When most people hear the word Uber they think about a mobile app that allows them to book car services. However, Uber is much more than that. Uber is a dynamic peer-to-peer market making platform that connects buyers and sellers and helps address supply and demand inefficiencies in markets.
Uber and other market making platforms like Airbnb and TaskRabbit have disrupted traditional industries by providing digital platforms that match people who want to share assets online. Platforms like these are now common place in the ‘sharing economy’ and their applications can be seen globally across industries.
While countless start-ups and entrepreneurs across industries have embraced the opportunities of these market making platforms, governments and public sector organizations have yet to exploit the potential of this capability. There are multiple potential applications for market making platforms to address critical social and economic issues in societies around the world. Here are just a few potential opportunities where market making platforms could be leveraged to help address societal issues:
Childcare finder: Platform enabling parents and guardians to be able to find emergency daycare, babysitting services (critical for single working parents and transitioning workers)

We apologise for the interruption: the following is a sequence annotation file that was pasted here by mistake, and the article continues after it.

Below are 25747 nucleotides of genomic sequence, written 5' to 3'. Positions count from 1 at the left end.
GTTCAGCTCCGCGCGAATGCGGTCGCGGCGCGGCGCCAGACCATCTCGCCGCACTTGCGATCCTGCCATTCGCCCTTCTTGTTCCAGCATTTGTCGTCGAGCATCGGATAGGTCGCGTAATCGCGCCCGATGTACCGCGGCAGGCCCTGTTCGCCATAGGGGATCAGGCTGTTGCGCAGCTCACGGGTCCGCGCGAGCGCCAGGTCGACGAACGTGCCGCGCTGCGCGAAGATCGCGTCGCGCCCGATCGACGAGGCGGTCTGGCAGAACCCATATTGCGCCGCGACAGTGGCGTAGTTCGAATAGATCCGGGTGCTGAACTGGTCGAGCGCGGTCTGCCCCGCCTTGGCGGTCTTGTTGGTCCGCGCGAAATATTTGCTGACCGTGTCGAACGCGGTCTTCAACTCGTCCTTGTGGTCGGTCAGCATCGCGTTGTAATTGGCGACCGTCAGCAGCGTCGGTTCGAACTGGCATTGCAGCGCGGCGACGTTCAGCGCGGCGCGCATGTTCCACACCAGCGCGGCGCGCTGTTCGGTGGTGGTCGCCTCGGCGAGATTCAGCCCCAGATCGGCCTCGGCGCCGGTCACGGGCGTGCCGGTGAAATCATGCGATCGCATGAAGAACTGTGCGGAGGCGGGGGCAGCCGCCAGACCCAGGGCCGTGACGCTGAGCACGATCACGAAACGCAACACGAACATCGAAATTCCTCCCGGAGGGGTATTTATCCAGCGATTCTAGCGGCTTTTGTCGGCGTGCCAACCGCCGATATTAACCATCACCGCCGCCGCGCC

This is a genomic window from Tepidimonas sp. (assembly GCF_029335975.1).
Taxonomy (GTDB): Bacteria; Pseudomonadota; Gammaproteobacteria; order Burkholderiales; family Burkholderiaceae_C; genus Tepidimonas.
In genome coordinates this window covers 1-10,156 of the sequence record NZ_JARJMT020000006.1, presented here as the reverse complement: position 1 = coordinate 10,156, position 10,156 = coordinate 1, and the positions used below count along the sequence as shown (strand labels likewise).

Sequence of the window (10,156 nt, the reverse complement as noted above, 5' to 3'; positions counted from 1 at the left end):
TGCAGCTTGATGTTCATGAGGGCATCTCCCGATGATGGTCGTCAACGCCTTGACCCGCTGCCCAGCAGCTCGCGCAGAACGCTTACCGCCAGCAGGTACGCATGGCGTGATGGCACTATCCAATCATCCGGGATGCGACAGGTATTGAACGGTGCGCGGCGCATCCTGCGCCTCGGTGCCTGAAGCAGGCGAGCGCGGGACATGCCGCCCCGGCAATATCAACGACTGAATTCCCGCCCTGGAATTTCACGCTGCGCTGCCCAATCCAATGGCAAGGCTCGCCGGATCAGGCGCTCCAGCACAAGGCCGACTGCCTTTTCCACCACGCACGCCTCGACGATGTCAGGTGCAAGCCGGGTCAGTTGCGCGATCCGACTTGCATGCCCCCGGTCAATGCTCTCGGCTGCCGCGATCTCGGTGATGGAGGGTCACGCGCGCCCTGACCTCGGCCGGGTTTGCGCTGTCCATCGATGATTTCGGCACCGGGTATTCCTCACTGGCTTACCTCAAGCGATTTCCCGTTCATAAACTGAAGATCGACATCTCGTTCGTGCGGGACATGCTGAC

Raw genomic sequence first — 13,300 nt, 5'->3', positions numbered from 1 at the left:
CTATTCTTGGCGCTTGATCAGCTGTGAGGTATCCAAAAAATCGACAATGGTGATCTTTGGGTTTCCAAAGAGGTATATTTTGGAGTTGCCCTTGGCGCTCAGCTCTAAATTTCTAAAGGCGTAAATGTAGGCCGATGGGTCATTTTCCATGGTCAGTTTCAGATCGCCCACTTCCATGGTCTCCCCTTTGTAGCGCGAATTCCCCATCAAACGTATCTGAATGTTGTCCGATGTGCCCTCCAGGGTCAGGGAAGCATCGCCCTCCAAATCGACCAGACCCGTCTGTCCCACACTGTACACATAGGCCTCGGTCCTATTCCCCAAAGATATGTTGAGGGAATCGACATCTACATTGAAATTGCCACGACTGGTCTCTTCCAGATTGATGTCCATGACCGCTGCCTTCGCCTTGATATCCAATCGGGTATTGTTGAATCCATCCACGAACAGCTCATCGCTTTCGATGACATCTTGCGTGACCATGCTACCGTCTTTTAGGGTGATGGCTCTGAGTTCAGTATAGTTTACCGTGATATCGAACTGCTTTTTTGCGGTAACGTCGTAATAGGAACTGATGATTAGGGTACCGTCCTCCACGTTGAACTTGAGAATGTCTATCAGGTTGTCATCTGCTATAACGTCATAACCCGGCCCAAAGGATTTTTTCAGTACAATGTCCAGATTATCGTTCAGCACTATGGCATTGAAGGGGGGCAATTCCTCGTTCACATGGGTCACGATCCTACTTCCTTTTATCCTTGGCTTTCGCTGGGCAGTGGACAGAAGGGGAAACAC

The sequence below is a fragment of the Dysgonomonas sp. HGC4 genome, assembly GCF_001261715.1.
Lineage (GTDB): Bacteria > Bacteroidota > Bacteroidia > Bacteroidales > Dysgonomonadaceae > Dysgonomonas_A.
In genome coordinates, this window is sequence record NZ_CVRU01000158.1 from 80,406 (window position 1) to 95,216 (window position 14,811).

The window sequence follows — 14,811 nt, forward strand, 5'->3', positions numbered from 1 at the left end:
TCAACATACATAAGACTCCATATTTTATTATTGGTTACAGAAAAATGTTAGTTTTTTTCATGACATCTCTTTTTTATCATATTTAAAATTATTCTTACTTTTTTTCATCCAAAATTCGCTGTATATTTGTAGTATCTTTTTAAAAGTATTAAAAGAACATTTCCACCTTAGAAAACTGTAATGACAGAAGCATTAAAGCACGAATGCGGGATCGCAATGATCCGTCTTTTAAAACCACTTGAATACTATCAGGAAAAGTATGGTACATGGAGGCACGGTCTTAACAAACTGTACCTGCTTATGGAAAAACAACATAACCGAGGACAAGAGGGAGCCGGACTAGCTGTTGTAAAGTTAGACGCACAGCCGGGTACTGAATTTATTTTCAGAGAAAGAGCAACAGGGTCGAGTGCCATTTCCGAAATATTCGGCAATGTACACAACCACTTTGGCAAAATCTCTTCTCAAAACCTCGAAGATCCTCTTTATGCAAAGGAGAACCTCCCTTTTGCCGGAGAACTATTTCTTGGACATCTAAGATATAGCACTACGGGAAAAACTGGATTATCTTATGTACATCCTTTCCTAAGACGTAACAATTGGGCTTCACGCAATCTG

Agriculture development (Rural and Urban): Platform to connect small farmers with local and regional markets, restaurants, co-ops, etc. to reduce food miles and drive economic growth
Healthcare provider marketplace: Platform to connect patients with providers (based on their location) – enabling them to find available services (e.g., ER, urgent care) and schedule appointments with vetted providers
Foster care network marketplace: Allowing juveniles and case workers to find openings for short-term care in emergency situations
Shelter match: Allowing individuals, law enforcement, and social workers to search for and reserve availability in shelters for homeless and/or displaced individuals
Volunteer match: Allowing organizations and individuals to connect on volunteer opportunities (including environmental and community clean up efforts)
Counseling support: Platform to connect individuals with available counseling resources (e.g., mental health, suicide prevention, drug and alcohol support)
Employment market: Platform matching day and temporary laborers with contractors in various service areas (e.g., construction, HVAC) (Can also be extended to professional services direct to consumers)
This list simply represents a sampling of the potential applications in the public sector. People far smarter than I can surely come up with a near endless list of value added opportunities. Too often we focus solely on industry peers for leading practices and innovative ideas. Governments and other public sector organizations need to open their horizons and reimagine how their organizations can fulfill their missions in new and innovative ways. The next time you’re sitting in an Uber, consider how their business model could transform how you operate and deliver services.